Chinese evidence behind canola impasse? ‘So far we’ve heard nothing,’ Carr says

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OTTAWA — International Trade Minister Jim Carr says Beijing has yet to provide an explanation for China’s decision to block canola shipments from one of Canada’s largest grain producers.

A Chinese government spokesman has argued Beijing’s move this month to suspend canola imports from Richardson International Ltd. came after hazardous organisms were detected in the company’s product.

Carr says Canada wants to solve the matter — but it needs China to provide scientific evidence to back up the claims.

He says so far there’s been little progress despite the federal government’s efforts to press officials in Beijing and at the Chinese embassy in Ottawa for more information.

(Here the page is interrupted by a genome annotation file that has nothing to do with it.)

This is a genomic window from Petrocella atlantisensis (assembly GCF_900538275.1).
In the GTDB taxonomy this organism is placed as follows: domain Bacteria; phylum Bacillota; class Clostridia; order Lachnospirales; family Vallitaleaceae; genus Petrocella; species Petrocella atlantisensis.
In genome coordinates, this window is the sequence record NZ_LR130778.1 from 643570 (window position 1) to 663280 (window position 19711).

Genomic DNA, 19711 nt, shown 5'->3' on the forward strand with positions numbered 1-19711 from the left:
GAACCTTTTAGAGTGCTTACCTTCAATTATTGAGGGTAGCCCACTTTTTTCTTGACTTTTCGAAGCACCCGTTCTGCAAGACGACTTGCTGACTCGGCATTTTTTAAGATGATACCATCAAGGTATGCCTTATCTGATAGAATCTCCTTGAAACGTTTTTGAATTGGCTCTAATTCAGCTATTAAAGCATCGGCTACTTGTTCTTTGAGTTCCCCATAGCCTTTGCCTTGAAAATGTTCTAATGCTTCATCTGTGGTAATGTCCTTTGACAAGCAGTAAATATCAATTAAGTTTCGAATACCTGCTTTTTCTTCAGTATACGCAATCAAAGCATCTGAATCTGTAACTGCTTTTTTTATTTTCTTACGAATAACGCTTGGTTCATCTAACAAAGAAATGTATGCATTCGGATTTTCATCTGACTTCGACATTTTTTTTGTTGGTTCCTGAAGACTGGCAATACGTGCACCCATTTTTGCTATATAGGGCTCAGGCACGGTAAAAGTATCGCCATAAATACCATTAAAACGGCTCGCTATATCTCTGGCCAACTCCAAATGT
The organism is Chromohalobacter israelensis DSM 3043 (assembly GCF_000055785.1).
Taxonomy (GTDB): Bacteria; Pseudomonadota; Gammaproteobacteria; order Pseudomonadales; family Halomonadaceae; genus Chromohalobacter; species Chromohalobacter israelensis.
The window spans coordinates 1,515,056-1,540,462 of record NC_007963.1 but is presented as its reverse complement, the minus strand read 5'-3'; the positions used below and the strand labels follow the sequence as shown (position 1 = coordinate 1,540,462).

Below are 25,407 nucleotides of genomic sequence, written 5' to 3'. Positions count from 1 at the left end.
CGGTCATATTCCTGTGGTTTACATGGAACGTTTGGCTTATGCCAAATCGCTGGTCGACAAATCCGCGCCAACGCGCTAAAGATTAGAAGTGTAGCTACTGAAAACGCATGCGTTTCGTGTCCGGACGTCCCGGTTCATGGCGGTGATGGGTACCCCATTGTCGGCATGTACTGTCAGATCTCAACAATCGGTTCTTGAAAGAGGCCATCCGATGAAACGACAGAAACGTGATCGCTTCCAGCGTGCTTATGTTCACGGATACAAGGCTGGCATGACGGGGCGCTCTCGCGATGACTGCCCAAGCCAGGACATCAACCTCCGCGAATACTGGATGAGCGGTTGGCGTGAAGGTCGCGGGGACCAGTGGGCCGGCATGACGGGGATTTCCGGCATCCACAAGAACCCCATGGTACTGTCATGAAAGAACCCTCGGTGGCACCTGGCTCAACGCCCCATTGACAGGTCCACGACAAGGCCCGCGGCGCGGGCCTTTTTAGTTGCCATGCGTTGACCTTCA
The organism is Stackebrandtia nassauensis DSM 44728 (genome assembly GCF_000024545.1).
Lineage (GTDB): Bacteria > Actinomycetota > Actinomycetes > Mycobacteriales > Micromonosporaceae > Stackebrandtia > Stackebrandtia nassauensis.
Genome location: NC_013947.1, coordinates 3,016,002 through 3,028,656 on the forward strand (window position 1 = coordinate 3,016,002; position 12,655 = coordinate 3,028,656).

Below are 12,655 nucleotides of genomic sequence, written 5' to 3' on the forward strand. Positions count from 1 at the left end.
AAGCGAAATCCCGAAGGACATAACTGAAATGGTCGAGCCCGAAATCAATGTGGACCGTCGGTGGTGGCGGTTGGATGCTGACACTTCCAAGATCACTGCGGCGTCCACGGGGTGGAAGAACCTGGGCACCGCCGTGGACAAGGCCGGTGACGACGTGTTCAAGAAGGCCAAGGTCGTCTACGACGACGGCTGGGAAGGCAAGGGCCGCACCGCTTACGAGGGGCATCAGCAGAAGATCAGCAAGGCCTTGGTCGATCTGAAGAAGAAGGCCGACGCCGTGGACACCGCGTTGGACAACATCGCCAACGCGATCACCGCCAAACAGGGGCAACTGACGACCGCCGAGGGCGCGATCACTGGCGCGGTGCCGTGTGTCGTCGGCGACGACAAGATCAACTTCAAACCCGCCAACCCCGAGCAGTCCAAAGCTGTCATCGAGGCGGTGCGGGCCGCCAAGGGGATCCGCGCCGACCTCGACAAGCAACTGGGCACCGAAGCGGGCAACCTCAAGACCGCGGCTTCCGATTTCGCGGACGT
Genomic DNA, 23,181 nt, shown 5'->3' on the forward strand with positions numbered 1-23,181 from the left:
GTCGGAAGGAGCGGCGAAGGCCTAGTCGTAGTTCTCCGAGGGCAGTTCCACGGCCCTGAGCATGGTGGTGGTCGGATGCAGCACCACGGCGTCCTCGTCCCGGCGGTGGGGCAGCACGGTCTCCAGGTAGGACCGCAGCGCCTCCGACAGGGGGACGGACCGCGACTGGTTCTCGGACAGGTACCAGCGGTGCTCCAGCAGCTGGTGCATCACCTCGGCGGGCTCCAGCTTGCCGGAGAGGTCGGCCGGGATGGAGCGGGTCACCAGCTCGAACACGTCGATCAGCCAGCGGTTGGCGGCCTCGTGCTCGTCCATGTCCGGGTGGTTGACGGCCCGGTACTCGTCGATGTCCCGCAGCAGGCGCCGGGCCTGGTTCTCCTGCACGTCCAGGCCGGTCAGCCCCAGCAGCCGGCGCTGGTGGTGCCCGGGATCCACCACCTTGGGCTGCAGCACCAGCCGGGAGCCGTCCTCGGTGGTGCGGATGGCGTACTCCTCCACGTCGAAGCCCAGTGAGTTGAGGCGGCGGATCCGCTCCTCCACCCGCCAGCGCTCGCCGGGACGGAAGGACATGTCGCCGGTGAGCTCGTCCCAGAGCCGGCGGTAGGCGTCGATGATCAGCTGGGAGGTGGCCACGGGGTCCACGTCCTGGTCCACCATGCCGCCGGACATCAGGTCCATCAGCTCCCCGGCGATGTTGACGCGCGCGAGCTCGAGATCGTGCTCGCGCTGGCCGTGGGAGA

China’s decision to reject shipments of one of Canada’s key export products comes with the two countries locked in a tense diplomatic dispute that erupted after the December arrest of Huawei senior executive Meng Wanzhou in Vancouver at the behest of the United States.

Carr says there’s no evidence of a link between the Meng case and the canola impasse, so Canada is treating it as a science issue.

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